Assange Sneaking Out is Not a 'Smart Strategy' - Lecturer

© REUTERS / Peter NichollsWikiLeaks founder Julian Assange is seen on the balcony of the Ecuadorian Embassy in London, Britain, May 19, 2017
WikiLeaks founder Julian Assange is seen on the balcony of the Ecuadorian Embassy in London, Britain, May 19, 2017 - Sputnik International
Whistle-blower Julian Assange is running out of options, after a UK Judge rules against dropping his UK arrest warrant. She said his position in the Embassy is not ‘unjust’, and that he can see the sun from the balcony. Sputnik spoke with Andrés Mejía Acosta, Senior Lecturer at King’s College International Development Institute about the case.

Sputnik: So the Judge has not dropped the arrest warrant held against Assange. What are the next steps for him now?

Andrés Mejía Acosta: I don't know in terms of next steps, I'm not sure what kind of appeal he would be entitled to, but probably his legal options are running thin in the UK legal system. I am not sure whether the Ecuadorian government is in a position to put more pressure on Assange, either to release him or find a way to facilitate this. My sense is that time is not running against him on the Ecuadorian side. He has overstayed his welcome, but I don't think that's likely to change.

READ MORE: London Court Upholds Assange's Arrest Warrant

Sputnik: Do you think that new evidence of the UK's meddling in Sweden's case against him, had anything to do with the judges verdict?

Andrés Mejía Acosta: The bigger question for the UK is that they want to maintain a consistent attitude towards preserving the rule of law, which in this case translates into maintaining the arrest warrant against Assange. I don't think the objective conditions have changed. The UN ruling on his state is not a binding one; the Swedish dropping of the case has not changed the bail system in the UK. I don't see how the stakes have changed for this government in any concrete way.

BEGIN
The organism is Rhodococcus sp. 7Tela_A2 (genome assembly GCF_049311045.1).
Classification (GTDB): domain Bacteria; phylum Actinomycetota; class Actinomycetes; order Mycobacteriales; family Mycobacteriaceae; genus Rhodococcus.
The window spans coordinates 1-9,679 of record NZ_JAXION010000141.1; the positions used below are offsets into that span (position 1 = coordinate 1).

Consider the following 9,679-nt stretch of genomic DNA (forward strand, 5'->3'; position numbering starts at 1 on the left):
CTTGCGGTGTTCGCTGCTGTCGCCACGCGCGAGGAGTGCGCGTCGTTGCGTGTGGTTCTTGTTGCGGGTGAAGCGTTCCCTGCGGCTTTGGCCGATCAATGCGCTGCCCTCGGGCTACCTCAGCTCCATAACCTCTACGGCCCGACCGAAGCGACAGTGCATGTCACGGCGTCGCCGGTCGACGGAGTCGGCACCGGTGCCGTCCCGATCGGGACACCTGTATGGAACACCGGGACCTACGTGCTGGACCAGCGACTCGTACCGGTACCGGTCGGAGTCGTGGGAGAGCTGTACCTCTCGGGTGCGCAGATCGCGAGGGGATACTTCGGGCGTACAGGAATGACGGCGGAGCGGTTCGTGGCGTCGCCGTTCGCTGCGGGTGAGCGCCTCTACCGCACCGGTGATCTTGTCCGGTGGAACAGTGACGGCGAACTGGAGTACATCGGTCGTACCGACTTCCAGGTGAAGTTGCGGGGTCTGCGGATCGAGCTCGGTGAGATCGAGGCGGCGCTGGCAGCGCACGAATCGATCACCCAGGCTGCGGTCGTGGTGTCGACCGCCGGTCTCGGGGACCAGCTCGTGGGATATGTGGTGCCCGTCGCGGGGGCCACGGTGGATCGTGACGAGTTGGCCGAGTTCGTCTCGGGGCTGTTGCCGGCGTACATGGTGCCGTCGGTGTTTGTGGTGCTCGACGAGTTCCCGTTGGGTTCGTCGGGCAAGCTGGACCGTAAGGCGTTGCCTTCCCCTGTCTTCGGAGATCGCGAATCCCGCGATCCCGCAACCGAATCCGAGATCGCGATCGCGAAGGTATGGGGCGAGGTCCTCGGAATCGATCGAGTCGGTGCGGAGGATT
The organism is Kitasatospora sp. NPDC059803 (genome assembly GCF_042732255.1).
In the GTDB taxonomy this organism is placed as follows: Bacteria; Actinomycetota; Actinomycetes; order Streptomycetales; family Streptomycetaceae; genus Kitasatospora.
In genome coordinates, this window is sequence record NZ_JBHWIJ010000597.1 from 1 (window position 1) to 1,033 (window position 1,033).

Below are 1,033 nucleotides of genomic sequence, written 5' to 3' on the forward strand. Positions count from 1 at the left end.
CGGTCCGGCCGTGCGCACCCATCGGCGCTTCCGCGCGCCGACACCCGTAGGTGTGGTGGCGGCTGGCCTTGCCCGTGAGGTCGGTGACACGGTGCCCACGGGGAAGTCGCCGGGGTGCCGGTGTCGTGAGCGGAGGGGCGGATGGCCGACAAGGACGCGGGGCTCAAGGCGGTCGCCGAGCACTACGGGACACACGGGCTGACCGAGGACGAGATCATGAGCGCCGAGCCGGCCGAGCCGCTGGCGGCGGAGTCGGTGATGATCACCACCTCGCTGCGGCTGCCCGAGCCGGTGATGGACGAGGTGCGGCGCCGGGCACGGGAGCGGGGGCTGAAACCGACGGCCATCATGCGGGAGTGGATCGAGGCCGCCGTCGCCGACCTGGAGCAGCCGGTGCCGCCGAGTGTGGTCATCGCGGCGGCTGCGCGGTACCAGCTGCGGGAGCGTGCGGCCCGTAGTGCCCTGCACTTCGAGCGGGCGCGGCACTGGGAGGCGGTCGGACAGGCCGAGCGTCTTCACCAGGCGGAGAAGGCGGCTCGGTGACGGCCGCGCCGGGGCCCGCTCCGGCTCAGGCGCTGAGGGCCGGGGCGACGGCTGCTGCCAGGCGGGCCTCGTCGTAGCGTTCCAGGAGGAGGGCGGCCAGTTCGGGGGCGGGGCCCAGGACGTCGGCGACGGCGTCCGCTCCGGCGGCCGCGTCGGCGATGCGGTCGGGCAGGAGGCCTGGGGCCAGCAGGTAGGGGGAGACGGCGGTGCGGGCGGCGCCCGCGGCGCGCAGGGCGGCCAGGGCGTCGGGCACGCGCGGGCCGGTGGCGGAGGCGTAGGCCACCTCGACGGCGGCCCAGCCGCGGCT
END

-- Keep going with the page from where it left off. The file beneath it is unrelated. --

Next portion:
READ MORE: Journalist: ‘Julian Assange Was Set Up for Obvious Reasons'

Sputnik: This may seem a silly question, but what is stopping Assange from sneaking out of the embassy in disguise, as he did when he first arrived dressed as a motorcycle courier?

Andrés Mejía Acosta: It would put both the host and the resident country at odds. It would be extremely difficult for the Ecuadorian government that would be seen either as promoting or tolerating this kind of illegal behavior. Trying to sneak out of the embassy after five years of being hosted there would undo, and undermine this whole discourse of protection. But it would also continue to anger the British authorities even more, in the sense that he's trying to avoid justice at all costs. It would not be a very smart strategy.

The views expressed in this article by Andrés Mejía Acosta are solely those of the speaker and do not necessarily reflect the position of Sputnik.

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